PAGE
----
On the other hand, an exemplar theory of concepts gives importance to the separate dimension sets of entities or subcategories. The section discusses advantages of exemplar theory (e.g. prediction of the exemplar effects and concept variability) and its disadvantages (e.g. failure to predict summary-representation effects). Finally, inconsistent predictions stemming from the two theories are argued to be accommodated in a more comprehensive approach.
The problem of the compatibility of psychological theories and formal semantic theories is discussed. Many psychological theories reject the idea of truth-conditional semantics (Murphy 2002, Lakoff 1987), regarding phenomena such as conjunction fallacies, subtype effects, overextension effects as counterexamples to truth-conditional compositional semantic theories. However, experimental findings suggest that incorporating logical rules makes a theory more explanatory.
Finally, 'knowledge theory' is presented whereby typicality is not based on statistical regularities (in contrast with the so called 'probabilistic view') but on prior knowledge. However, there are several problems related to the representation of knowledge structures.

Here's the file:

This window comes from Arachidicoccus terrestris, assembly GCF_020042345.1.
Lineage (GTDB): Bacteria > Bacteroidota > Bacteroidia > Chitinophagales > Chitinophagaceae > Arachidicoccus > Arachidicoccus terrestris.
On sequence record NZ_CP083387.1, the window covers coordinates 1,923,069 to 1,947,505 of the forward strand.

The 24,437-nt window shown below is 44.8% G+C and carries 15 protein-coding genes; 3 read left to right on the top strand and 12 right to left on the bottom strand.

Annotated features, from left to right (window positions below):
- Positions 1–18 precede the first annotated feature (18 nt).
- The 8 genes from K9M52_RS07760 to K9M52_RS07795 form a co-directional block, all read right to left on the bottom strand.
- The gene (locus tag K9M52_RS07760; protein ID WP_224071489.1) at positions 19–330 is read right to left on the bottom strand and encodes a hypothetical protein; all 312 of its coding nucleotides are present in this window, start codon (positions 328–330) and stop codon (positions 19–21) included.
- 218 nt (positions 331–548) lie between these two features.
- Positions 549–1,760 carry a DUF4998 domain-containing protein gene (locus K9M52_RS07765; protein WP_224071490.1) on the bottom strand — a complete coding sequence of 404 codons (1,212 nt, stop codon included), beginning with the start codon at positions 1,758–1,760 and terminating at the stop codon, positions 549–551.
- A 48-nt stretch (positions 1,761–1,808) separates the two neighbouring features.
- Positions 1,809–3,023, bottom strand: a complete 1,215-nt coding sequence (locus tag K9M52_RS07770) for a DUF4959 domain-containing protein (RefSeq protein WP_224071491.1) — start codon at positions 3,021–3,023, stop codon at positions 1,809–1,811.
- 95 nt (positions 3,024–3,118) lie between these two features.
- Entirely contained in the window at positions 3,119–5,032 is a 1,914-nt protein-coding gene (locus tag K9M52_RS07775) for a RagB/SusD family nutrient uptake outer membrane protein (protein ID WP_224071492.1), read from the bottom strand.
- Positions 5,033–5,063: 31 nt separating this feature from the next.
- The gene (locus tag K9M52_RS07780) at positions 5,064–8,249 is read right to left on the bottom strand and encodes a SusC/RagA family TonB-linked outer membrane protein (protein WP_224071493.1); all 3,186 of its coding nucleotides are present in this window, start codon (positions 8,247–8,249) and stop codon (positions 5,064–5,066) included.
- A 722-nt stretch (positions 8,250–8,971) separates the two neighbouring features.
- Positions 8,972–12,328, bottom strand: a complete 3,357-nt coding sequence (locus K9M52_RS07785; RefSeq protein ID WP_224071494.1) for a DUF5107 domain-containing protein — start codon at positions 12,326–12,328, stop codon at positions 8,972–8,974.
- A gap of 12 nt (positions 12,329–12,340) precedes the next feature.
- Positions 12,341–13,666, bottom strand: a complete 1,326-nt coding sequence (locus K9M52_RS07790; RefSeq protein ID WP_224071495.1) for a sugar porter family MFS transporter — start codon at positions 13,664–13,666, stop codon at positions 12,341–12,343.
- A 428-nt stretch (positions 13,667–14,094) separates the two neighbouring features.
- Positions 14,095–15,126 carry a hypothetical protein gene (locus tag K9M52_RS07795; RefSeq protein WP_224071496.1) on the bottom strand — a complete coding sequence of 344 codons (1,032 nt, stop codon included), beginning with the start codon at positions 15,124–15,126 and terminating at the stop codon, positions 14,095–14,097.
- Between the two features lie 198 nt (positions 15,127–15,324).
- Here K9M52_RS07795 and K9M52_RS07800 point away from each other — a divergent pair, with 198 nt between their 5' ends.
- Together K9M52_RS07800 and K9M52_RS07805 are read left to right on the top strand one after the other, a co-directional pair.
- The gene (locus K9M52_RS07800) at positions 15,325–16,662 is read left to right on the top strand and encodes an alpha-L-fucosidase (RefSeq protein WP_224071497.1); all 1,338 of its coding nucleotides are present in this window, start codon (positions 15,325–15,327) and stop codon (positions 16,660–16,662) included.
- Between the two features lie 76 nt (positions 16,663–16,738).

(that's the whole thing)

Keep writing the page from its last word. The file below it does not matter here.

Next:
The author criticizes experimental data, questioning the idea that categorization is based on typicality: she maintains that there is a 'tight coupling' between typicality and membership, apparent dissociations notwithstanding.
Chapter 5 introduces Sassoon's proposed model. In contrast to extant vagueness-based models, this approach assumes a full vagueness model explicitly representing partiality of information and the relation between learning and gradability. Degree functions are incorporated into the model on a par with denotations.
The ontology of the model is a dimension space consisting of a set of entities and a function mapping these entities to real numbers (degrees). Objects are identified with 'real' not conceptual/linguistic properties (whose extension varies across contexts). In such a framework, proper names are not rigid designators, but are identified with positive or negative denotations.
The crux of the model is the characterization of the degree functions: these are general and not predicate-specific; constrains over the scales follows from the characterization of the functions and need not be stipulated. In turn, predicate dimensions are regarded as normal predicates.
For nominal concepts, prototype theory is integrated into the system. Nominal concepts map entities to their weighted means in a set of dimensions. For adjectives a rule-based analysis is incorporated. The distinction between similarity-based and rule-based categories is well supported by neuropsychological data. It is hypothesized that such a distinction is grammaticalized as two separate categories: nouns and adjectives. As a corollary, the theory correctly predicts that the meaning of the positive predicate is more basic than that of the comparative.